Monthly Archives: November 2013

One Year Later

At the risk of starting a comment war, this is one that I nonetheless feel the need to get out there.

As we approach Thanksgiving, I’ve been reflecting on the past year and in particular on what I consider to be my most significant “life event” during 2013 – leaving Blackboard. If I were a cynical person, I could say that I’m thankful for having gotten out in time, but in actuality what I’m really thankful for is having had the good experience of working for the company when I did. I first joined Blackboard many years ago, since even before the WebCT acquisition when the organization was only a few hundred people in size. The company for a good many years always had this special spark to it. Ideas flowed freely among smart people who were capable of taking a concept and turning it into something thoughtful and real. It was a good place to make an impact, particularly with the knowledge that your product was being used by millions of individuals each and every day.

It was one year ago this month that Jay Bhatt took the reigns from Michael Chasen who announced last October that he was stepping down as CEO of Blackboard. Ray Henderson, in his usual form, penned one of the most eloquent takes I’ve read on Michael’s contributions to the success of the educational technology software space. With good reason, Ray focused primarily on Michael’s contributions to the business of educational software. The model that Blackboard pioneered contributed to a certain stability and sustainability in the space during a time when technology companies were not the most-long-lived of corporate entities.

Michael’s new company, SocialRadar, hosted an open house this past week as they launched their newly-renovated office space, coincidentally located in the same exact building that housed “original Blackboard” as it was getting off the ground many years ago. The event was a reunion of sorts. Many who contributed to the success of Blackboard as it grew and evolved over the years were present. And here Michael was again, building another world-class team of creative people who can execute. 

While Michael’s business success is often noted, I’m not quite sure everyone realizes a different type of impact he’s had on educational technology, one that became increasingly apparent to me the longer into the evening the open house continued. Blackboard has always been characterized as having an entrepreneurial environment, due in large part to the culture Michael cultivated while at its helm. It was great fun reminiscing about past projects with the others present, the failures and successes alike, and learning about what they are up to now.

While I can’t exactly quantify it, I guarantee that this entrepreneurial spirit lives on in the people who were impacted by their experiences working for the organization.  I’m certain that for many their experiences at Blackboard gave them the reason or means or inspiration to go forth and make a difference elsewhere, using their skills and talents to new ends.  On my ride home, I began to compile a list of former Blackboarders and what they’ve been doing since. I’m sure that there are many more who I apologize in advance for forgetting.

Leaders and founders at other educational technology companies

Kurt Ackman and Patrick Devlin – now leading higher education and government education initiatives at Cornerstone OnDemand, providing talent management software used primarily in the context of delivering corporate training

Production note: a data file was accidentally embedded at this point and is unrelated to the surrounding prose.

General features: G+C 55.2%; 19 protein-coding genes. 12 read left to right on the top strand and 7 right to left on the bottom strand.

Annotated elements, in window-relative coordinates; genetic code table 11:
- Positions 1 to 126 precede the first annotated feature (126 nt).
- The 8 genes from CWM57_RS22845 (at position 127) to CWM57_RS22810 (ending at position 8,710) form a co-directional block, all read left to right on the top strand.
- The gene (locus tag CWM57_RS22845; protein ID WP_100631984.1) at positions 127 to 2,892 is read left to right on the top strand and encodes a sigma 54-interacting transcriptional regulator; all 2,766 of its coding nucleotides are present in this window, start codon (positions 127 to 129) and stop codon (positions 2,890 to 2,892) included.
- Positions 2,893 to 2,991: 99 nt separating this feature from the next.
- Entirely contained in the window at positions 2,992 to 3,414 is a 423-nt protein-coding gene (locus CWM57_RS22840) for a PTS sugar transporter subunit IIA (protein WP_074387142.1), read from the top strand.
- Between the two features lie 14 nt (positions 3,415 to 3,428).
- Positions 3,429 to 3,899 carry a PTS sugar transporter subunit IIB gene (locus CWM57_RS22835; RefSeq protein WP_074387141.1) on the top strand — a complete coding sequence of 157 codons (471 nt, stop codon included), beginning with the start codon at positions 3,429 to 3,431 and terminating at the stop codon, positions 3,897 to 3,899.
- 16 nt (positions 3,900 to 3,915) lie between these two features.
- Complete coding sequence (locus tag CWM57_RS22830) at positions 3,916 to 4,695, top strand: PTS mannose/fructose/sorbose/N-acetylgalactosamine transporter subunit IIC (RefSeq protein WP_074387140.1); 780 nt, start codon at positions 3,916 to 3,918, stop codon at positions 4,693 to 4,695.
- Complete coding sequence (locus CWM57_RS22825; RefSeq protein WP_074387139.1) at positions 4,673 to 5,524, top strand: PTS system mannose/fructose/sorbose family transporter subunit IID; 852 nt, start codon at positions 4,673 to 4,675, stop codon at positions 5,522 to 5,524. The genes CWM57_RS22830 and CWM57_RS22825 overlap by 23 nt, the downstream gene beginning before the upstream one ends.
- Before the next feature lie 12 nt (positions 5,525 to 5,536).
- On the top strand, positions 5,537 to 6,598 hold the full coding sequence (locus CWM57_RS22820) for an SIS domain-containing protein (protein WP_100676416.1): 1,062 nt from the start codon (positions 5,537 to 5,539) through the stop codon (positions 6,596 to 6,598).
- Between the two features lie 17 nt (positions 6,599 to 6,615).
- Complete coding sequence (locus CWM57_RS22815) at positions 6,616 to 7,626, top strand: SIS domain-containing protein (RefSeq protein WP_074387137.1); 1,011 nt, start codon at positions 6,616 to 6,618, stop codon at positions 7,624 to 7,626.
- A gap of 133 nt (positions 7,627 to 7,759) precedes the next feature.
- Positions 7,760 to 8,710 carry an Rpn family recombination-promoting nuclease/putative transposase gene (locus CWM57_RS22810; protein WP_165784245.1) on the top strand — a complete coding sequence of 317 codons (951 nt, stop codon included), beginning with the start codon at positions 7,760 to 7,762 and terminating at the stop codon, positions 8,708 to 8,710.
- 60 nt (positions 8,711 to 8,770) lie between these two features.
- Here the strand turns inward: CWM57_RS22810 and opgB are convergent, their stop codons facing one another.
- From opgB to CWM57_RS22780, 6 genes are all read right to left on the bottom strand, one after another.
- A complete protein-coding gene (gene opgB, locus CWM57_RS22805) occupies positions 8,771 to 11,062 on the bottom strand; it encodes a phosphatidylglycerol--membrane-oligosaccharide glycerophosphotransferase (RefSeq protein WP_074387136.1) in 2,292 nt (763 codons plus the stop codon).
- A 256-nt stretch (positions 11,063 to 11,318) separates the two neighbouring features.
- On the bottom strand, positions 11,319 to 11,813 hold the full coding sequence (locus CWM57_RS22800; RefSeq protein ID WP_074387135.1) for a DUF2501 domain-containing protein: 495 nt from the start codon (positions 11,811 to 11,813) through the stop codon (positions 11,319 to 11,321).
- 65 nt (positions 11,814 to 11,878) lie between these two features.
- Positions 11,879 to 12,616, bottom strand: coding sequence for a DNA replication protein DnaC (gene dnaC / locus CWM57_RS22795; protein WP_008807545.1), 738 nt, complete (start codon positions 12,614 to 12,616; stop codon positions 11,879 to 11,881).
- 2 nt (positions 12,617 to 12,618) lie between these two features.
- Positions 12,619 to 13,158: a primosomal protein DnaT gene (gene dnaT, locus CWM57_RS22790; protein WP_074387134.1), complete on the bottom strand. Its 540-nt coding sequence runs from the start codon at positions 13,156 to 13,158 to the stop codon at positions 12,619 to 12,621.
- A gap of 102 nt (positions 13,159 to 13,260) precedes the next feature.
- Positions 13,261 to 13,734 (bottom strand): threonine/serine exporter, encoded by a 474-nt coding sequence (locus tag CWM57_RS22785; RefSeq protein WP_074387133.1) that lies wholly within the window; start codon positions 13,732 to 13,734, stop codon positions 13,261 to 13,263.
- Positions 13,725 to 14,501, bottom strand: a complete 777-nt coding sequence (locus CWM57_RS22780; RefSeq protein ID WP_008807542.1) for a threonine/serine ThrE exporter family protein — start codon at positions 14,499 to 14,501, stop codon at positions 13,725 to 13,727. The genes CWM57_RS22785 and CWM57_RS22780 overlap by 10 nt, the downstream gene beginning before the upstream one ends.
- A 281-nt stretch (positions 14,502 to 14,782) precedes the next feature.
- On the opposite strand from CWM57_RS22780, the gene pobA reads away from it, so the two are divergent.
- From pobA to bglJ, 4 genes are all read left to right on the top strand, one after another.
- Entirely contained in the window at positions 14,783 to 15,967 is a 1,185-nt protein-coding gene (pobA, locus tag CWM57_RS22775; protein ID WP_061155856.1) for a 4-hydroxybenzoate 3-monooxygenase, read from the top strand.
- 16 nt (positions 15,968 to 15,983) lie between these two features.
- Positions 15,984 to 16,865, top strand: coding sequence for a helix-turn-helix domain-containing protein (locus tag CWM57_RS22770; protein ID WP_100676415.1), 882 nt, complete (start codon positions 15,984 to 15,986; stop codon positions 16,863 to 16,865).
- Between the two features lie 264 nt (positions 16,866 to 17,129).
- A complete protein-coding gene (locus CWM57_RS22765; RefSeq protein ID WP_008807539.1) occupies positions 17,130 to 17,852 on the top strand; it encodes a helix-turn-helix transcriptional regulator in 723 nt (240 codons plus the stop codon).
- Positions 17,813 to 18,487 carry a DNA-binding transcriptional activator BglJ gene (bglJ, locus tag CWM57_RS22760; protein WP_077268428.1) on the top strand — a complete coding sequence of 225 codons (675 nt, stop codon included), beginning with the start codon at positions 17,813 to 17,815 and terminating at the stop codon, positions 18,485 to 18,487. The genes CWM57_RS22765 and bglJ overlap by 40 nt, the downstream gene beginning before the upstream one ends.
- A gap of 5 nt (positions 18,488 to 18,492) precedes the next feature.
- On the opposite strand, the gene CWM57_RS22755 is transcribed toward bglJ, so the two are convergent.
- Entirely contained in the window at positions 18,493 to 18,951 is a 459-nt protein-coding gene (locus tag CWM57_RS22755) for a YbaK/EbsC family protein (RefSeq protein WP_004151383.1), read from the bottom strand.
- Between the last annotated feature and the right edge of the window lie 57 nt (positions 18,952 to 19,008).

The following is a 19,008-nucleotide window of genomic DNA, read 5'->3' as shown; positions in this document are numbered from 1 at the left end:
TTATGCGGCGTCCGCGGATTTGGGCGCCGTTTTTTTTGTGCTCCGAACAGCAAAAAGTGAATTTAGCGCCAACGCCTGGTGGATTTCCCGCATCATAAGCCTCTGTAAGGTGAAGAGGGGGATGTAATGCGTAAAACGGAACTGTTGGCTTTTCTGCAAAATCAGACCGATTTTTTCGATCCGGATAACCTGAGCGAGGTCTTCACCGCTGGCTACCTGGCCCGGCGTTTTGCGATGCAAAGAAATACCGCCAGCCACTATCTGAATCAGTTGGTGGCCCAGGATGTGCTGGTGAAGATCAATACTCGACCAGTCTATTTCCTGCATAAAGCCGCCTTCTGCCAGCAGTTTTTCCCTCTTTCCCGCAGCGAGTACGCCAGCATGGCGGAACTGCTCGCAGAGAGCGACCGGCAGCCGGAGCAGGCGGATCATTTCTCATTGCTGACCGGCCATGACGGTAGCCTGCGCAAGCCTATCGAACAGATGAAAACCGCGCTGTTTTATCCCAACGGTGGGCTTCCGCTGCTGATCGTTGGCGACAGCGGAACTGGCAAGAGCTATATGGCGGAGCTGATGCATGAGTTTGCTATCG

Neil Allison, Jan Poston Day,  Karl Engkvist, Karen Gage, and Robert Jones – now leaders at Pearson, the publisher with a renewed focus on improving learning outcomes

Justin Beck, Brian Cooley, Ira Frankel, and Brett Frazier – now on the leadership team at EverFi, a firm that provides K12 curricula to address life topics such as financial literacy, student loan management, digital citizenship,  and sexual assault prevention – topics not typically covered effectively or in any depth during secondary school [since this post, Justin has become VP of Education at Kaltura, the online video experts]

Wayne Bovier – now Vice President of Product Management at Ellucian, the popular provider of many enterprise-class software packages for higher ed, known primarily for their SIS offering, Banner

Chuck Brodsky – now Chief Corporate Officer at Full Measure Education, a firm providing technology and solutions to help keep students in school

Russ Carlson – now an SVP at Academic Partnerships, a firm that guides universities through effective approaches towards adopting technology

Ramsey Chambers and Matt Doherty – now leaders at Academic Benchmarks, makers of data and toolsets to make implementing standards easier

Chris Etesse – formerly CTO of Presidium, a firm focusing on admissions, financial aid, and higher ed IT support and now CEO at Flat World Knowledge, an innovator in affordable, digital-first textbooks that use gamification, educator collaboration, and adaptive learning algorithms to deliver personalized learning experiences online and offline via web, mobile, tablet, audiobook, e-reader, or print.

Jessica Finnefrock – SVP of product at Liaison International, makers of software to help colleges facilitate the application and admissions process

Todd Gibby – former CEO of Intelliworks, a CRM tool for higher education, and current President of Higher Education for Hobsons, a firm that guides schools through approaches to facilitating college preparation, student advising, and retention

Stephen Gilfus – founder of Gilfus Education Group who aims to be the Gartner of education and also recent purchaser of Adrenna, an open source LMS company

Robert Godwin-Jones and Sue Polyson Evans – co-founders of SoftChalk, a tool that makes it extremely easy for teachers to build standards-compliant interactive lessons that aren’t bound by an LMS

Derek Hamner and Hal Herzog – co-founders of Learning Objects, one of the first and most broadly-adopted social learning toolsets

Jim Hermens – who left Blackboard to become VP of Product Management at  Spectrum K-12 Solutions and then CEO of Educate Online before returning to Blackboard

Max Lytvyn – co-founder of Grammarly, a tool that helps students to improve their spelling, vocabulary, and grammatical proficiency